Vegetables are no longer just sidekicks. Long considered extras to protein-heavy entrees, carrots, cauliflower and other produce are finally getting their time in the spotlight. Big-time chefs like Einat Admony and John Fraser, who brought Meatless Mondays to Dovetail in 2010, have introduced a new wave of creative dishes - both with and without meat - where vegetables are the true stars. From a whimsical, vegetarian spin on beef Wellington to one of New York City's most complex salads, we guarantee these 10 dishes will be devoured long before anyone has the chance to say "Eat your vegetables."
Carrots Wellington at Narcissa
Why We Love It: To create this veg-centric take on the classic British showstopper, chef John Fraser gives its main ingredient the boot. In place of beef, the Michelin-starred toque uses a bunch of tightly wrapped carrots that are brined, roasted and finally coated in chopped walnuts, bitter coffee and cocoa nibs. Once cooled, the sweet sticks are bound in puff pastry, baked until the crust is buttery and golden-brown, then served as three hefty slices with Blue Foot mushrooms, pickled pearl onions and a silky sunchoke purée.
21 Cooper Sq.; 212-228-3344
Everyday Cauliflower at Bar Bolonat
Why We Love It: Inspired by the foods of her Israeli upbringing, Einat Admony does to cauliflower what she did for falafel at Taïm - elevate a humble ingredient to something bold and addictive. Battered in rice flour, the florets emerge from the fryer crunchy, their natural nuttiness deepened by a lush peanut tahini and puffs of Bamba, a peanut butter-flavored snack popular in her home country.
611 Hudson St.; 212-390-1545
Parsnip “Steak” at Rosette
Why We Love It: At this cozy Lower East Side bistro, Nick Curtin is giving parsnips the steakhouse treatment. The long, ivory-colored root is slow-roasted until tender, then finished on a pan just like a hunk of meat. Curtin bastes the parsnip with butter, garlic and herbs to caramelize the exterior and plates it with a whimsical spin on two steakhouse sides: spinach and mash. A well of creamy potato purée - spiked with mustard and folded with chard - holds lightly sweetened hazelnut butter, and the entire dish is finished with wisps of fried parsnip.
171 E. Broadway; 212-933-1176
Charred Broccoli at Skal
Why We Love It: Former Noma chef Ben Spiegel has no trouble getting diners to eat their vegetables, thanks to his stellar plate of De Cicco broccoli. Charred on one side and left raw on the other, the smoky, crunchy stalks are layered atop a deliciously funky emulsion of duck eggs, fermented green garlic and fish sauce, then dusted with crumbled panko and schmaltz-fried anchovies.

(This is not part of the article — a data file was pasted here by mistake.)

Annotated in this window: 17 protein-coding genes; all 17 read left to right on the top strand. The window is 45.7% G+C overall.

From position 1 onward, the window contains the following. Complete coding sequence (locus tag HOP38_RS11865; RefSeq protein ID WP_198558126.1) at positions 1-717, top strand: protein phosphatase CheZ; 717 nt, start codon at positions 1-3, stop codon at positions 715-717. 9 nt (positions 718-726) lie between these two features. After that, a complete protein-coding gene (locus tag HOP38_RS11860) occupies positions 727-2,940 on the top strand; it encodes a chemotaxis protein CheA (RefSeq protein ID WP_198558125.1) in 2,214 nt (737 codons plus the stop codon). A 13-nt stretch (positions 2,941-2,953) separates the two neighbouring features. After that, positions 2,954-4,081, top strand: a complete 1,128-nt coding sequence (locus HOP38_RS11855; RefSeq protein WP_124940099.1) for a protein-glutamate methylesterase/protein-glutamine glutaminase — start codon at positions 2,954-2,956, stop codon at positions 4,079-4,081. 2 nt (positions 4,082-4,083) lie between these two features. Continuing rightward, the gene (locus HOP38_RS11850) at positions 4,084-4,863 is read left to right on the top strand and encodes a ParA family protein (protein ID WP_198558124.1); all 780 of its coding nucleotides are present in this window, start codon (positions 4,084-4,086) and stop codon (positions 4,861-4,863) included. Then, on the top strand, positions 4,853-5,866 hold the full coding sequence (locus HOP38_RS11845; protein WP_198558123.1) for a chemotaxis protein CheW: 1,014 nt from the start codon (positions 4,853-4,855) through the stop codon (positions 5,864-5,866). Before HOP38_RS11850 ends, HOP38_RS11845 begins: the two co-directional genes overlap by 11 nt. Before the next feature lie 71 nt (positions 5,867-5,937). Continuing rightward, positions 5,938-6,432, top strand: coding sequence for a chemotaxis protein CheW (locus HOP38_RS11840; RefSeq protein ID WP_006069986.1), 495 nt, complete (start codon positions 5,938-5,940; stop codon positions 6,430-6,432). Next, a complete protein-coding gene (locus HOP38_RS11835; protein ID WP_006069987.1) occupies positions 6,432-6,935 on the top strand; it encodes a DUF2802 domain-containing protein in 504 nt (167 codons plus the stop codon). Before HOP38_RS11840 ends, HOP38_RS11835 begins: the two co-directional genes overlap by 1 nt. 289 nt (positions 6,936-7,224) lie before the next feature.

37 Canal St.; 212-777-7518
Grilled Whole Eggplant at The Cleveland
Why We Love It: It's not often that a restaurant's vegetarian entree can stand up to its meatier offerings, but that’s exactly what Max Sussman has accomplished with this hearty eggplant platter. In keeping with the NoLita hot spot’s Mediterranean leanings, Sussman adds traditional ingredients like feta and cucumbers, but in highly nontraditional form: the cheese is whipped till fluffy and the cucumbers are cold-pressed for juice. They’re plated with the eggplant on top of a coarse almond-stuffed bulgur salad and crowned with yet another classic Mediterranean ingredient: crisp grape leaves.
25 Cleveland Pl.; 212-274-0900
Grilled Hearts of Palms at Annisa
Why We Love It: Meaty pucks of lightly grilled hearts of palms stand up to the fiery, mouth-numbing heat of Anita Lo’s housemade Sichuan peppercorn sauce. Because they’re bigger and sweeter, Lo opts for the Hawaiian variety and shaves the thin ends of the stalks into a salad that’s tossed with blood orange, raw lily bulbs and a rice-wine vinaigrette to temper the spice.
Price: $17 for appetizer; $34 for entree
13 Barrow St.; 212-741-6699
Market Vegetables at Piora
Why We Love It: Chris Cipollone’s colorful salad isn’t your average dinner starter - it’s a work of greenmarket art. Featuring a rotation of 17-plus ingredients, the vibrant dish is a true representation of locavore bounty. Each vegetable - the current spring lineup includes snappy fava beans, English peas and grassy fiddlehead ferns - is prepared in a different way (fried, dried, grilled or blanched), then delicately covered with a powdered Thousand Island dressing that won’t wilt the ingredients.
430 Hudson St.; 212-960-3801
Stuffed Sweet Red Pepper at Snack Taverna
Why We Love It: Adam Greene's intimate West Village taverna is known for blending soulful Greek flavors with French technique, which shines through in this spin on gemista, or stuffed vegetables. Lentils are stewed in traditional French mirepoix - carrots, onions and celery - and tossed with rice, then packed into a red bell pepper. More vegetables pop up in the dressings: a yellow split-pea purée and a smoky, guajillo-spiked tomato sauce.
63 Bedford St.; 212-929-3499
Crispy Chinese Watercress Salad at Sripraphai
Why We Love It: Despite having “salad” in its name, this Thai appetizer doesn’t feature a pile of bright, fresh greens. Instead, expect watercress leaves that are lightly battered and deep-fried to counter the vegetable's bitter notes and add crunch to a side of shrimp, chicken and squid. Each forkful holds a perfectly balanced mix of textures - crispy leaves and slightly chewy proteins - along with tartness and heat from a chile-fish sauce dressing.
64-13 39th Ave., Queens; 718-899-9599
Green-Asparagus Risotto at Tessa
Why We Love It: Keeping this vegetarian risotto simple lets its main ingredient shine, says chef Cedric Tovar. As the grains are cooking, Tovar adds in chopped raw asparagus, allowing the rice to fully absorb its distinct grassy flavor. The risotto is topped with two heaping spoonfuls of asparagus coulis, along with a few crispy asparagus heads and ricotta cheese to add a light tang.
Price: $14 for appetizer size; $22 for full size
349 Amsterdam Ave.; 212-390-1974